Foreign Relations, a US think tank, noted: "Japan is an important
example of how a country can achieve success without possessing
nuclear weapons. The example must not cease to exist."

Japan should not discuss a nuclear option now. It should instead
tell the rest of the world why it has stuck to its non-nuclear

TOKYO 00006195 003 OF 010

principles and then work against the spread of nuclear

(3) Missile defense: JDA plans to speed up introduction of
sea-deployed-type missiles sometimes next year, following North
Korea's nuclear test

YOMIURI (Page 2) (Excerpt)
Eve., October 24, 2006

As a measure to speed up the introduction of a missile-defense (MD)
system, the Defense Agency (JDA) revealed this morning at a joint
meeting of Liberal Democratic Party national defense-related
committees its plan to deploy in 2007, three months earlier than
originally planned at the end of that year, the Standard Missile 3
(SM-3), a sea-deployed intercept missile, which will be mounted on
Aegis vessels. Following North Korea's launching of ballistic
missiles in July and its nuclear weapon test on Oct. 9, coordination
between the Japanese and US governments resulted in an agreement to
refit the Aegis with SM-3s, originally planned in about a year, by
speeding up the process by approximately three months. Under the
refitting, necessary parts and other equipment will be procured from
the US side, and the refitting process speeded up.

The government plans to mount SM-3s on four Aegis ships, starting in
fiscal 2007 and finishing in fiscal 2010.

(4) Reading DPRK's nuclear test: Pyongyang confident "dramatic"
weapons can win over US

ASAHI (Page 3) (Full)
October 24, 2006

Yoichi Funabashi

North Korea has called itself a "proud nuclear weapons state" since
conducting a nuclear test.

Pyongyang's previous nuclear card was "nuclear capability," but this
card is now likely to be that North Korea is a nuclear weapons

In the past, the North Koreans pretended to have a nuclear arsenal
at every occasion, playing a game in which they tried to get a
security guarantee and energy supplies from Japan, the United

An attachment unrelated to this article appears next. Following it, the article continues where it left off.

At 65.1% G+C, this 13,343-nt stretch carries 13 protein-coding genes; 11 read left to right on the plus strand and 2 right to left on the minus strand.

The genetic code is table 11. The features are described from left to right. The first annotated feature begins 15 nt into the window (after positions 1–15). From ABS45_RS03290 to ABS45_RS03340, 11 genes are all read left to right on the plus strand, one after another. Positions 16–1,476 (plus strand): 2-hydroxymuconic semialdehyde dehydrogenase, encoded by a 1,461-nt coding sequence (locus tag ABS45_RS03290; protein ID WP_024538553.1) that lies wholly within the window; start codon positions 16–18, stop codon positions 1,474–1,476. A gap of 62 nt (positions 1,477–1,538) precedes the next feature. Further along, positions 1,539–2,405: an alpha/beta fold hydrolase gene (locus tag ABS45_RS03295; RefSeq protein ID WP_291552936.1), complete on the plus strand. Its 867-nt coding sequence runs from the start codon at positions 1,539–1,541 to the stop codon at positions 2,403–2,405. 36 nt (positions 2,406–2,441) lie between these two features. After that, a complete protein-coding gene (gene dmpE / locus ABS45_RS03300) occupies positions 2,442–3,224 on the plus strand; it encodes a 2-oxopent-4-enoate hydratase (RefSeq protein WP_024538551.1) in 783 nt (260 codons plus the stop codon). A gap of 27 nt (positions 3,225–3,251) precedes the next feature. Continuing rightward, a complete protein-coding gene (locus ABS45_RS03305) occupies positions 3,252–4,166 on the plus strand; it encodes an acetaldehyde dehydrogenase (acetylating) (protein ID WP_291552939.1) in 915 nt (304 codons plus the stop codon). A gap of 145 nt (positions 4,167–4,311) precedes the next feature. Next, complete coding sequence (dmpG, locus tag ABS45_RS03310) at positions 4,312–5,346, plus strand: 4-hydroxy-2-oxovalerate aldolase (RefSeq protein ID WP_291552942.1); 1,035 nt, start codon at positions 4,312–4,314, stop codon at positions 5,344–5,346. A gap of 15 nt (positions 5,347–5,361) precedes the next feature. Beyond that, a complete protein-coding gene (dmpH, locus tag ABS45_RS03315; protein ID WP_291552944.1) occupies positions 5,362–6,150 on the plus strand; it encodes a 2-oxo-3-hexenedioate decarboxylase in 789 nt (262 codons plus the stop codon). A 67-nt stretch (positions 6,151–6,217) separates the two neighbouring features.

States, South Korea, and other countries in return for freezing or
abandoning its nuclear program.

In April 2003, Li Gun, deputy head of the North Korean Foreign
Ministry's American Affairs Bureau, declared to the US during a
break in the three-party talks among the US, China, and North Korea
that his country had nuclear weapons. Li even referred to a nuclear
test and the transfer of nuclear weapons. (The idea of transferring
nuclear weapons was effectively retracted afterwards.)

After hearing of this from the US, China asked the North Koreans if
they were trying to commit suicide.

If North Korea becomes a nuclear weapons state, China will have to
reconsider its relations with it. The DPRK will find itself further
isolated from the international community and difficult to keep
going. China's stern message was to ask the North Koreans if they
were ready for that.

TOKYO 00006195 004 OF 010

From North Korea's point of view, however, a nuclear arsenal may be
a means to prevent being driven to commit suicide.

The North's economy, system, and ideology have collapsed. Instead of
just waiting passively for death, it may be opting for a desperate
strategy, namely possessing nuclear weapons.

North Korea cited the Bush administration's hostile policy as the
reason for going nuclear.

But North Korea's nuclear program dates back much further.

Historian Katherine Weathersby discovered files on North Korea kept
in the former Soviet bloc during the 1962-1986 timeframe and
examined them. She concluded that North Korea set out to develop
nuclear weapons in 1963. Weathersby cited "America's nuclear threat
and the North's emotional distrust that China and the Soviet Union,
even though they were both allies of the North, might betray it" as
the primary factor that pushed President Kim Il Sung to develop
nuclear weapons.

The North's nuclear development has deep roots.

Pyongyang appears to have decided that only a nuclear arsenal and
missiles will be an effective negotiating card in terms of
protecting the current regime, as well as pushing for talks with the
US. In this context, the Agreed Framework signed in 1994 between
Washington and Pyongyang and US Secretary of State Madeleine
Albright's visit to North Korea in 2000 undoubtedly gave Pyongyang
much satisfaction.

A nuclear power can draw international attention and capture the
spotlight. It also can pull the US to the negotiating table. Nuclear
weapons have now become the ultimate dramatic weapon for the
theatrical dictator, Kim Jong Il.

Though North Korea has now become a "proud nuclear weapons state,"
if it parts with its nuclear weapons, its dignity and bravado would
vanish like a mirage. This is the trap these weapons pose, and Kim
Jong Il will likely never part with them.

If we close our eyes to the trap these weapons pose, the crisis will
deepen. If we panic at the crisis, we, too, will walk into the

Why is North Korea working to become a nuclear weapons state? The
Asahi Shimbun plans to analyze the nuclear crisis on the Korean
Peninsula and the background of the crisis in a five-part series.

(5) Okinawa's choice 10 years after Futenma accord, with
gubernatorial election set for Nov. 19

ASAHI (Page 5) (Full)
October 23, 2006

In November this year, Okinawa Prefecture will hold its 10th
gubernatorial election since its return to Japan. The election is
expected to focus primarily on the pending issue of relocating and